If you were in primary school in Tzaneen at any time in the last five decades you would know Tannie Marty Reynolds. The 77-year-old retired teacher taught many children from various schools in this area over the course of half a century.

As you read this, she is hard at work packing up her life on the Whispering Waters farm up in Agatha from where she will be moving to spend her golden years with her children in Gauteng. Marty spent 47 years on that farm, but with the continuous power cuts, the crime and her age, her family decided that she would have a better quality of life under different circumstances.

“I am leaving to live in Gauteng. My grandchild, Greg, and my daughter Natalie informed me on their last visit here during the past holiday, that I will be moving to live with them. Since my son Mark passed away, I had been living alone here. It is just not a safe place here anymore and an elderly person like me living all by myself here worries my family”.

Her son, Mark, nicknamed his mom the ‘Recycled Teenager’ (for always being so young at heart). The two of them lived on the farm until Mark passed away in August 2017 at the age of 43.

On the wall at the back door, she pointed proudly at the four paintings Mark created for her 70th birthday. She struggled to hold back the tears as she discussed the craftmanship from her talented artist son.

After his passing, his ashes were brought back to the farm. No matter how sad it is for Reynolds to leave her son’s remains behind, she fully understands that Whispering Waters was his happy place.

Reynolds taught generations of children, literally, as a teacher at Tzaneen Primary, Unicorn Preparatory School, Gravelotte Primary and PEPPS in Modjadji amongst others.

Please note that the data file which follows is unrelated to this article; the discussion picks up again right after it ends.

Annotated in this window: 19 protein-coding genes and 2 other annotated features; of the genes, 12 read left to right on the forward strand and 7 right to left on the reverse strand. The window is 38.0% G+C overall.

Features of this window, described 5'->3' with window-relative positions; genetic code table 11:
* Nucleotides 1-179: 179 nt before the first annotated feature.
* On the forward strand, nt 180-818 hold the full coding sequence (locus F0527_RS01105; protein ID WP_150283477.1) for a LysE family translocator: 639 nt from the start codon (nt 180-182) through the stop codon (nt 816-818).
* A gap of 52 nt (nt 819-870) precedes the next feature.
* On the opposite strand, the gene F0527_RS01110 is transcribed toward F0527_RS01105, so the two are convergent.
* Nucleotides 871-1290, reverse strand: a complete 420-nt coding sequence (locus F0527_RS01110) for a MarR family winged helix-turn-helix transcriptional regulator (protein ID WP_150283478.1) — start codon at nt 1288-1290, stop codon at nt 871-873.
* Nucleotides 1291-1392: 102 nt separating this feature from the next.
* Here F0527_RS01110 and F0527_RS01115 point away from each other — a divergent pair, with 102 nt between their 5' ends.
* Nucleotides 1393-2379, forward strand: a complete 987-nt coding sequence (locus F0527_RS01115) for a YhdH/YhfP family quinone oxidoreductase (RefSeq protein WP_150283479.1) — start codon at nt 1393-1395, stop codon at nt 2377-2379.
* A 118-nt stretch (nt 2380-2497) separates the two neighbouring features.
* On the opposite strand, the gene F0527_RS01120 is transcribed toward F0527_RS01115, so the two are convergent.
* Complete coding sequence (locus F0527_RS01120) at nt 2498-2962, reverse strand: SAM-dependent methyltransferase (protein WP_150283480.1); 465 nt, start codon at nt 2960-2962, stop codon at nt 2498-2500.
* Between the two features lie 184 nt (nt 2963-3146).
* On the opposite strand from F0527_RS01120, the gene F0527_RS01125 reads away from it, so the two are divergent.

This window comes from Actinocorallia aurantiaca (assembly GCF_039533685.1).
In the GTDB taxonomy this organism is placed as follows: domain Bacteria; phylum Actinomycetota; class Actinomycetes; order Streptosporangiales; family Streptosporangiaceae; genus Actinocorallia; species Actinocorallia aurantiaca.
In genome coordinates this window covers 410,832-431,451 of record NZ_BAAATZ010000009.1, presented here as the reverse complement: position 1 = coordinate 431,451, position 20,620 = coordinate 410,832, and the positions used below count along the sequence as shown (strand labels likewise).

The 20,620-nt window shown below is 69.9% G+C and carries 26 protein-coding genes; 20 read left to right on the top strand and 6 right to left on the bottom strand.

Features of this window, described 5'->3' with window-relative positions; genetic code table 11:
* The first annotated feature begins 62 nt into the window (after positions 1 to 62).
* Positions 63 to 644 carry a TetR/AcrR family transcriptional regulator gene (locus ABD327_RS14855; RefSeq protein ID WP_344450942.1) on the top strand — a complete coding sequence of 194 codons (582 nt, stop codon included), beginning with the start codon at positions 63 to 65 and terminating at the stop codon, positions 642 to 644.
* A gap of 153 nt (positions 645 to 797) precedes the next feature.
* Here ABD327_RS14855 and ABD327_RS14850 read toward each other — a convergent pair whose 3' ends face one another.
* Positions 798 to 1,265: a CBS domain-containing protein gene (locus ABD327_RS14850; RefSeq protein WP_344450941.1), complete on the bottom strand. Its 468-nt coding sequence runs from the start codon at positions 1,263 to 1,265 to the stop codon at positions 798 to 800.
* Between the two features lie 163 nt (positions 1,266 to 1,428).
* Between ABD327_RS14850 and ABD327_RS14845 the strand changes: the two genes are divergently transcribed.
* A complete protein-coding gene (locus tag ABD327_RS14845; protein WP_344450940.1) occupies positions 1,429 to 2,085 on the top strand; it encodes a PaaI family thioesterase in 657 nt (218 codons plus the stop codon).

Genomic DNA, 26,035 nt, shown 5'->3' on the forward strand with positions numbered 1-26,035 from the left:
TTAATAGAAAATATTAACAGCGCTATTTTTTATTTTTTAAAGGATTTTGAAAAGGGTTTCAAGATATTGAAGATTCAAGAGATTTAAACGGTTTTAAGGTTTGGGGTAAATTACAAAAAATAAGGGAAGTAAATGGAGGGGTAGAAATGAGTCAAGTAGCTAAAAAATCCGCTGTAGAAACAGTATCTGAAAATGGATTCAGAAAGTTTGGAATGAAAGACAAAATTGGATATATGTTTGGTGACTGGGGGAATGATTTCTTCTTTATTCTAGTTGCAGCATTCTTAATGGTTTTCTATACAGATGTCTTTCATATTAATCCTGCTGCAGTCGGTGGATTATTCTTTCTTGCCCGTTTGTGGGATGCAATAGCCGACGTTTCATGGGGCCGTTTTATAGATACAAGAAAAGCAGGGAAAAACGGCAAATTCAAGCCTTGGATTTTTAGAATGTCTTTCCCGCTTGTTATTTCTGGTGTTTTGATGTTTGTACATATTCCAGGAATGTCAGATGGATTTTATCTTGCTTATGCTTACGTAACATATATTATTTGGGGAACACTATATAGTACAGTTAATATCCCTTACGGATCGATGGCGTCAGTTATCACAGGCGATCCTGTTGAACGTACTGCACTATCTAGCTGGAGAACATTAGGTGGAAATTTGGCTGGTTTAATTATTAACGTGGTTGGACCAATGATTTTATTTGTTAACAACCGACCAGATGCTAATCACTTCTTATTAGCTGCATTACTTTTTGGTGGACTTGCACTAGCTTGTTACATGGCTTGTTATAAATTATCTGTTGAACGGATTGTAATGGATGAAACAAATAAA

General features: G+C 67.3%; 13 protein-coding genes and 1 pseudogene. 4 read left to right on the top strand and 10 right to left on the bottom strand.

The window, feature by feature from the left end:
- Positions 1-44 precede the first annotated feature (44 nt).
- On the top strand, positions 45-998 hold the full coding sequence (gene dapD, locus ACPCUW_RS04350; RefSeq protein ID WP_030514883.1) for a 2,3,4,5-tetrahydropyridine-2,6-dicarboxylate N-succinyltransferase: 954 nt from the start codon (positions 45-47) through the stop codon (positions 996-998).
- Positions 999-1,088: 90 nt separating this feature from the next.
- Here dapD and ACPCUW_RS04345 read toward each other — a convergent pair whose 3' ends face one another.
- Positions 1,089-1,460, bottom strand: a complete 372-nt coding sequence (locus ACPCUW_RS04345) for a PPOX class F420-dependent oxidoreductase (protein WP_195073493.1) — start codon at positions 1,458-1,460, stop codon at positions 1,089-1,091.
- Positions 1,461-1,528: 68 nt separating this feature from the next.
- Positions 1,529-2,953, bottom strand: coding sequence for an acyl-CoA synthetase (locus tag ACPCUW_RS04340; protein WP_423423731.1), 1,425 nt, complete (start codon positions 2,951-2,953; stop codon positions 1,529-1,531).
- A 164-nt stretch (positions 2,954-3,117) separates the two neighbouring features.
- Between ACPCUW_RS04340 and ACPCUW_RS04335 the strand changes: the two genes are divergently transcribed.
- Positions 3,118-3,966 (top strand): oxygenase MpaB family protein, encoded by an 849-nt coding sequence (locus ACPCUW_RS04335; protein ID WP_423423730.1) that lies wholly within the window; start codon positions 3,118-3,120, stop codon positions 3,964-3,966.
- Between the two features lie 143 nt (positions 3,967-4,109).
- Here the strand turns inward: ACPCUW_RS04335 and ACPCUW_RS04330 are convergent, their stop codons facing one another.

She arrived in Tzaneen in 1958 as a child. After school she studied to become a teacher where she first started at Tzaneen Primary in 1969 until 1971. She continued her career at Unicorn Preparatory School that same year. After a 30-year tenure at Unicorn, the then headmaster of Tzaneen Primary, Vic Rijnen, lured her back to the Larries as an English teacher until she retired in 2014 at the age of 70.

Reynolds will fondly remember the friendliness of Tzaneen’s residents. Whenever she frequents town, she will be stopped to be greeted by former colleagues, learners and friends by her nickname, “Mrs. R” which the pupils gave her after she so eagerly dished out nicknames to all who crossed the threshold of her classroom.

In fact, she was famous for nicknaming children according to their surnames. The children she has taught over the years until this day still uses their nicknames to remind her who they were if she can’t remember them.

“For example, Van Zyl became Van Vlees, Du Plessis children were Do-Play-Cee and for the Venter surname I called them “Venstertjie”. The children loved it. I remember a learner that once asked me what Velcro was, and after a lengthy explanation I named him Girtsie after the sound the Velcro makes when you pull the two sides apart.”

But Marty was known by various names afforded to her by colleagues and others she had regular dealings with. The names she recalled during her teaching career span from The Dragon, Culture Vulture and Fresh Air Fanatic.

“What I will miss most about Tzaneen will be the wide-open spaces, nature and the quietness of living on the farm. The quality of life in this area, the amazing friends and colleagues I will also sorely miss, not to mention Mark’s beautiful garden and artistic creations in and around our home.”